The Gold Rush (United Artists) (1925)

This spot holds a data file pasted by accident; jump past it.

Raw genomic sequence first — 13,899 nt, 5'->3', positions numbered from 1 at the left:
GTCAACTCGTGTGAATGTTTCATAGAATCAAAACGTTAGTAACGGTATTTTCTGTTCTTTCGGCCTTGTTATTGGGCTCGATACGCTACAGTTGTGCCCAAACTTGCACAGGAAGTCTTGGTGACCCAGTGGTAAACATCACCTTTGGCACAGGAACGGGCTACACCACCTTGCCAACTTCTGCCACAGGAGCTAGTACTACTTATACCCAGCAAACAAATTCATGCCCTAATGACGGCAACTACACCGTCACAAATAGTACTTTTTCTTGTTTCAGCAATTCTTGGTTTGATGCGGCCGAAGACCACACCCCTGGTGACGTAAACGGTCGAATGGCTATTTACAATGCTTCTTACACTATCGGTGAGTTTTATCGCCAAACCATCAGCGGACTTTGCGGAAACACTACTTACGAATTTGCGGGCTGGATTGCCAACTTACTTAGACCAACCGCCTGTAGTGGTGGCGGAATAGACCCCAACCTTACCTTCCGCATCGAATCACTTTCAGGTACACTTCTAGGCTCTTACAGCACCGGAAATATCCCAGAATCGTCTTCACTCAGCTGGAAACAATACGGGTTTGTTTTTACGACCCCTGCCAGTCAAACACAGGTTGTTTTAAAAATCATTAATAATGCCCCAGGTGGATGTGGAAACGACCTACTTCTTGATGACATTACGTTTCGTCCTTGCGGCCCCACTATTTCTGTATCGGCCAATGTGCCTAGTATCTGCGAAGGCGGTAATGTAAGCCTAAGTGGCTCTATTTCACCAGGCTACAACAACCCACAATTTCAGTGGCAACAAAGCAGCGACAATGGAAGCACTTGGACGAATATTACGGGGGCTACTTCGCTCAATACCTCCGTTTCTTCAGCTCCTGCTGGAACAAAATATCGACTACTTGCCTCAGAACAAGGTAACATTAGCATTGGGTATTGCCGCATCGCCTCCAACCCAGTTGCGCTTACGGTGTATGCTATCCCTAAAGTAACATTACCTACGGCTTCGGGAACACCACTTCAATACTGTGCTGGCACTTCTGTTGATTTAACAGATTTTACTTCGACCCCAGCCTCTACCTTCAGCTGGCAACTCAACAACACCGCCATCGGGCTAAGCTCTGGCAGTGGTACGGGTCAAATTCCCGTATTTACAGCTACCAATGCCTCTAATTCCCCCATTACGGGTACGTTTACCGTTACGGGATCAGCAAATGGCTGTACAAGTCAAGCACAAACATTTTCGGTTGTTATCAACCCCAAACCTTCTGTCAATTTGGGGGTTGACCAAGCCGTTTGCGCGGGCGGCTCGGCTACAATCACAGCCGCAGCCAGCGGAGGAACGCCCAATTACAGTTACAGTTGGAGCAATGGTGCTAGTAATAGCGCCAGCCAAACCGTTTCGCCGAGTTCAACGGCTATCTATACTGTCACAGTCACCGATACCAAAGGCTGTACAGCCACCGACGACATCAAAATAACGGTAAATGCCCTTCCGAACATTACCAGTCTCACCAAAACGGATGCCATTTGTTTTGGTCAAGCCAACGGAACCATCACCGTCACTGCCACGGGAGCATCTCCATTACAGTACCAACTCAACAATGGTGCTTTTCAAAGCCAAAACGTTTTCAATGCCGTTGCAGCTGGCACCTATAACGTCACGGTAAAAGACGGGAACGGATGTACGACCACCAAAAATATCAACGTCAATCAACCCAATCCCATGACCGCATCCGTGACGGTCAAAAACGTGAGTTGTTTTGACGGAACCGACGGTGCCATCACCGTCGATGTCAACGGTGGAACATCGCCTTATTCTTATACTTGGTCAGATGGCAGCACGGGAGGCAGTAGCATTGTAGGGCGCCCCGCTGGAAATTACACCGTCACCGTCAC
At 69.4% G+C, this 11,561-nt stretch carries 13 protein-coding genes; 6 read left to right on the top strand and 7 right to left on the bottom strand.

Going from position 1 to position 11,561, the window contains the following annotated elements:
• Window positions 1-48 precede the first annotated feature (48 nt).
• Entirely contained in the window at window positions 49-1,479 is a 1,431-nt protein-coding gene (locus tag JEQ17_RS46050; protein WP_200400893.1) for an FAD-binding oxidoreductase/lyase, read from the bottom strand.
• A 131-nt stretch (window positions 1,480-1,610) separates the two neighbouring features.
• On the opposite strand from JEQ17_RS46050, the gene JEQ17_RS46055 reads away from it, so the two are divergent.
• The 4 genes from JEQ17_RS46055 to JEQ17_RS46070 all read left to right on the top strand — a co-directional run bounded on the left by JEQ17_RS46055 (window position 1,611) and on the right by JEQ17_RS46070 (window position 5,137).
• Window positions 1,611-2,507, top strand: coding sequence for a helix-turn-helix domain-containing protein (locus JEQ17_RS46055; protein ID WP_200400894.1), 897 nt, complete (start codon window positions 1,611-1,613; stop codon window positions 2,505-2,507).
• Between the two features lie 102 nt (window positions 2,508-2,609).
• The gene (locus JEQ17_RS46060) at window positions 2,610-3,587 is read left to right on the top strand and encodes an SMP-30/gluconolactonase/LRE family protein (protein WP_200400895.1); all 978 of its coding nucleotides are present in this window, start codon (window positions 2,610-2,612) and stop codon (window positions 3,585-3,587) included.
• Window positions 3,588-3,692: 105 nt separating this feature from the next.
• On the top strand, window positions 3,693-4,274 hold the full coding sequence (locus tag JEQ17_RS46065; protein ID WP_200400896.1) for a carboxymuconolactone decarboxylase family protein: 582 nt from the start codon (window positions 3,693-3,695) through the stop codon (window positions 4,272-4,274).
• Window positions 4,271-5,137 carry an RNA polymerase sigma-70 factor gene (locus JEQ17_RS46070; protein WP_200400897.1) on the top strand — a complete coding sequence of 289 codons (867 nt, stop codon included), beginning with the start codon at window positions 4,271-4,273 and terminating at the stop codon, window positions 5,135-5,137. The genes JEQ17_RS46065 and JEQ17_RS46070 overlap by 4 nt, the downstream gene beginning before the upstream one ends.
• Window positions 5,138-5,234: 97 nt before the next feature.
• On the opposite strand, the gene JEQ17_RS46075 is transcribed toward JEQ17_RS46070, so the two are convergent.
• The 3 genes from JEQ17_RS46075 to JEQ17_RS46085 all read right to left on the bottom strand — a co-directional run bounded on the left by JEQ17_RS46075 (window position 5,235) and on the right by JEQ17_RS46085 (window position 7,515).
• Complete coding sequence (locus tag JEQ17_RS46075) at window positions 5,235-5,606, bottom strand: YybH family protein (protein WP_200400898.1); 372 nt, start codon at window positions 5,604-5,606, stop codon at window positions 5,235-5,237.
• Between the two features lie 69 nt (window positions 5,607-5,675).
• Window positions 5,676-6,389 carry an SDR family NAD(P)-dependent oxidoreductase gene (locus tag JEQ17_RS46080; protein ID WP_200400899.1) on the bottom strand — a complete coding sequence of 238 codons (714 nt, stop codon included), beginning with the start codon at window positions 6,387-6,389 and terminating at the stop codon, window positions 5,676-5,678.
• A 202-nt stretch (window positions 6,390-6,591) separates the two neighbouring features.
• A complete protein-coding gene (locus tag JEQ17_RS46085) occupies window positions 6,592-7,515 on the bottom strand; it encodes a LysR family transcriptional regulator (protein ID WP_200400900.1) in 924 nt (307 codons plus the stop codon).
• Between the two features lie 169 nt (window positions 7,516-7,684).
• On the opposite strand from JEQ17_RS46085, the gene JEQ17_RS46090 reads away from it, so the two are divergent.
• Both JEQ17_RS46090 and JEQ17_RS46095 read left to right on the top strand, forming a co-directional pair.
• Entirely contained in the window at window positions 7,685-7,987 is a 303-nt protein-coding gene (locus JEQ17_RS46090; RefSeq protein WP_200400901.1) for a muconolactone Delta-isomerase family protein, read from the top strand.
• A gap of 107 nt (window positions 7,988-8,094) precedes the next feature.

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Chaplin Made Debut As Boy In Gay Revue Sennet Credited With Discovery Of Chaplin (Special Feature) The history of Charlie Chaplin, even in its most abbreviated form, is a most implausible chronicle. Not because of any novel features con¬ tained in it, but for exactly the opposite reason. It is an almost impossible collection of biographical cliches. Even Horatio Alger, the world’s most prolific fabricator of tales, would have scorned it. Of course, we can hardly blame Chap¬ lin for this triteness. He just had the misfortune to live it. Even his parents were in charac¬ ter. His father was a kindly man but an uncertain provider; his mother a fine woman who had to cope with the trials and privations . of small-time English vaudeville and the squalor of the slums of London. Charlie’s education, early and late, was sketchy and sporadic and at a tender age he was helping to support his mother. He became a printer’s devil until he finally de¬ cided to go on the stage and joined the Karno Repertory Company. At night, he practiced dance steps and acrobatics. ( That this diligence was worth¬ while was proved when he came to this country in “A Night In An English Music Hall.” Chaplin’s tal¬ ent was immediately recognized and he was signed by Mack Sennett to make pictures. From that time he was on his way. Even today, Chaplin doesn’t coast because he is successful. In addition to starring, directing and producing, Chaplin writes his own pictures, and all of them, including “The Gold Rush,” which is now on view at the.Theatre, are marked by a freshness and originality that are peculiar to Chaplin. FOR TOPAZE When Charlie Chaplin, now star¬ ring in “The Gold Rush” at the .Theatre, goes to Holly¬ wood’s swankiest eating places, he never neglects to bring back a paper plate dotted with choice mor¬ sels which he personally feeds to Topaze, a black cat that Charlie found when he was just a stray kitten. For ever since Topaze pur¬ red his way into the comedian’s heart, the best is none too good, for him. Charlie ChapUn’s adventures in “TTie Cold Rush,” which is now on view at the.Tlieatre through United Artists release, are unfolded a«;ainst the snow-capped peaks of the Klondike, with Charlie, the Lone Prospector, finally winning romance, the girl and a gigantic fortune in gold. 1C —Three Col. Scene (Mat .46; Cut .75) .SltOftd ro^fam. MUSICIANSHIP Charlie Chaplin, hero of “The Gold Rush,” which is slated for its initial showing at the .- Theatre on . through United Artists release, can play any musical instrument, although he never took a lesson in his life. In fact, Chaplin composes nearly all of the music for his pictures; he sits at the piano while a musical stenographer stands-by and trans¬ fers to paper what Charlie impro¬ vises on the keyboard. • MUSEUM PIECES The original suit, cane, hat and shoes that Charlie Chaplin, star of “The Cold Rush,” which will start an engagement at the . Theatre on . through United Artists release, wore in his early screen appearances are on view at the Los Angeles Museum to which he donated them. Also, there is to be seen a replica of Charlie’s famous form and figure sculptured to wear the costume. • CLEVER LINGUIST Although he is no linguist by his own admission, Charlie Chap- Charlie Chaplin’s delightful antics are known around the globe and here he demonstrates his finesse with the foot in a scene from “The Cold Rush,” which will have its local premiere at the.Theatre on ...» d>B—Two Col. Scene (Mat .30; Cut .50) lin, who is now presenting “The Gold Rush,” his brilliant comedy of the Alaska days at the. Theatre thru United Artists release, can hoodwink foreigners into be¬ lieving he is talking their language. He does it by clever intonation and is most proficient in deceiving the Chinese. In “The Great Dictator,” he exhibited his skill at deception by speaking in a deep, harsh, fam¬ iliar guttural. • NO CLOCK-WATCHER When Charlie ChapUn is work¬ ing on a picture, he labors with regularity and conscientiousness. His only attention to the clock is in the morning—he arrives, at the studio promptly at eight. Some days he will leave at five, more often at eight, nine, ten, or well after mid¬ night. He is a painstaking worker, and he figures out “business” and “gags” down to the minutest de¬ tail. Currently, he is appearing in “The Gold Rush” at the. Theatre thru United Artists re¬ lease. • POTPOURRI Although he has talked less for publication than any celebrity, Charlie ChapUn, now starring in “The Gold Rush,” his brilliant comedy now showing at the. .Theatre, has received more publicity than anyone in the pic¬ ture industry. Although Charlie wears the biggest shoes on the screen—size 14—in private life he wears size 5. PAST AND PRESENT Once, way back, Charlie Chaplin, hero of “The Gold Rush,” which will start an engagement at the .Theatre on. thru United Artists release, led Sousa’s band through two numbers of the old New York Hippodrome. Now, Charlie lets others conduct the background music for his pic¬ tures. • TEMPURA If you have never heard of Jap¬ anese Tempura, ask Charlie Chap¬ lin for the lowdown. The master comedian, now starred in his own production, “The Gold Rush,” com¬ ing the. Theatre, says that it is one of his favorite dishes. It is an Oriental concoction made of fried shrimp. • MUSTACHE LORE Charlie Chaplin, who can now be seen in one of his funniest and most briUiant comedies, “The Gold Rush,’* at the. Theatre thru United Artists release, is very fussy about that famous mustache he wears in his films. He makes a fresh one each morning himself whenever he is working be¬ fore the cameras. Charlie is a stick¬ ler about everything when picture- fnaking is concerned, because he is practically a one-man organization. • PHOTOGRAPHS Charlie Chaplin, who may cur¬ rently be seen in “The Gold Rush,” his funniest comedy, at the. .Theatre, holds the record for having been photographed with celebrities. Among his camera com¬ panions have been Kine Edward VHI (then Prince of Wales), Franklin D. Roosevelt (then Sec¬ retary of the Navy), Ramsay Mac¬ Donald, Mahatma Ghandi, H. G. Wells and G. B. Shaw. Little Tramp's Philosophy Although the philosophy of his Little Tramp has been clearly explained in all of his pictures, parlor speculation about the beloved little figure never ceases to produce new wrinkles. In fact, there have been sol many variations on an old theme—most of them as gargantuan as old-fashioned myths—that Charlie, whose “The Gold Rush” starts a run at the . Theatre on ., once more elucidates for the benefit of those who want to hear. In defining the type of person he is, says Charlie, I would say that he wears an air of romantic hunger—he is forever seeking ro¬ mance but he cannot find it because his feet won’t let him. In this simple sentence, of course, Chaplin explains the whole philosophy and magnetism of the little tramp. He does it without all the fol-de-rol and pseudo-analysis which have appeared from time to time in the newsprints. And it is this same famiUar figure who again wanders through a series of fun-fiUed, side-splitting comedy situations in “The Gold Rush.” Chaplin wrote, directed and produced “The Gold Rush” and it is being released through United Artists. Comic Claims Hard Work Is Best Formula Charlie Spurned The Easy Life As Beginner (Current Feature) One of the most amazing success stories in the world is Charlie Chaplin’s. At the age of 28, he was not only one of the most famous and best loved men in the world, but wealthy in his own right. The same year he built the Chaplin Studios starting his own producing company which, since its inception in 1918, has never produced anything but artis¬ tic as well as financial successes. The son of theatrical parents, he earned his own living from the time he was nine years old. By his own admission, his schooling was spasmodic. But even as a very young boy, those who knew him say Charlie was studious. When he joined the Karno Repertoire Com¬ pany as a lad in his teens, he was never to be found in the Vgay spots” when the day’s work was done, as did the other young fel¬ lows in the troupe. Instead, he stayed at home and figured out “funny business” for his routines. That he succeeded as a result of his industry was proved when he was spotted by Mack Sennett short¬ ly after he arrived in America. From that memorable day when he entered pictures his rise was me¬ teoric and now he is the reigning comedian of the screen world. Cur¬ rently, Charlie is starring in his production of “The Gold Rush,” the current attraction at the. Theatre thru United Artists re¬ lease. Snowy Background In “Gold Rush” In “The Gold Rush,” which is currently on view at the. ' Theatre, Charlie Chaplin is again the lovable little tramp whom he has endeared to millions, but this time the serio-comic figure wan¬ ders through the snow-capped peaks and mountains of the wilder¬ ness of the Klondike during the hectic gold rush days. We see him first as the Lone Prospector, buf¬ feted by a cruel fate as well as by cruel toughs. Subsequently, romance enters his dreary life in the shape of a dance-hall queen. But she is only an adventuress at heart and brings more pathos into the life of the little man—but at the end, Charlie actually wins the girl and becomes multi-millionaire, to boot. Page Fifteen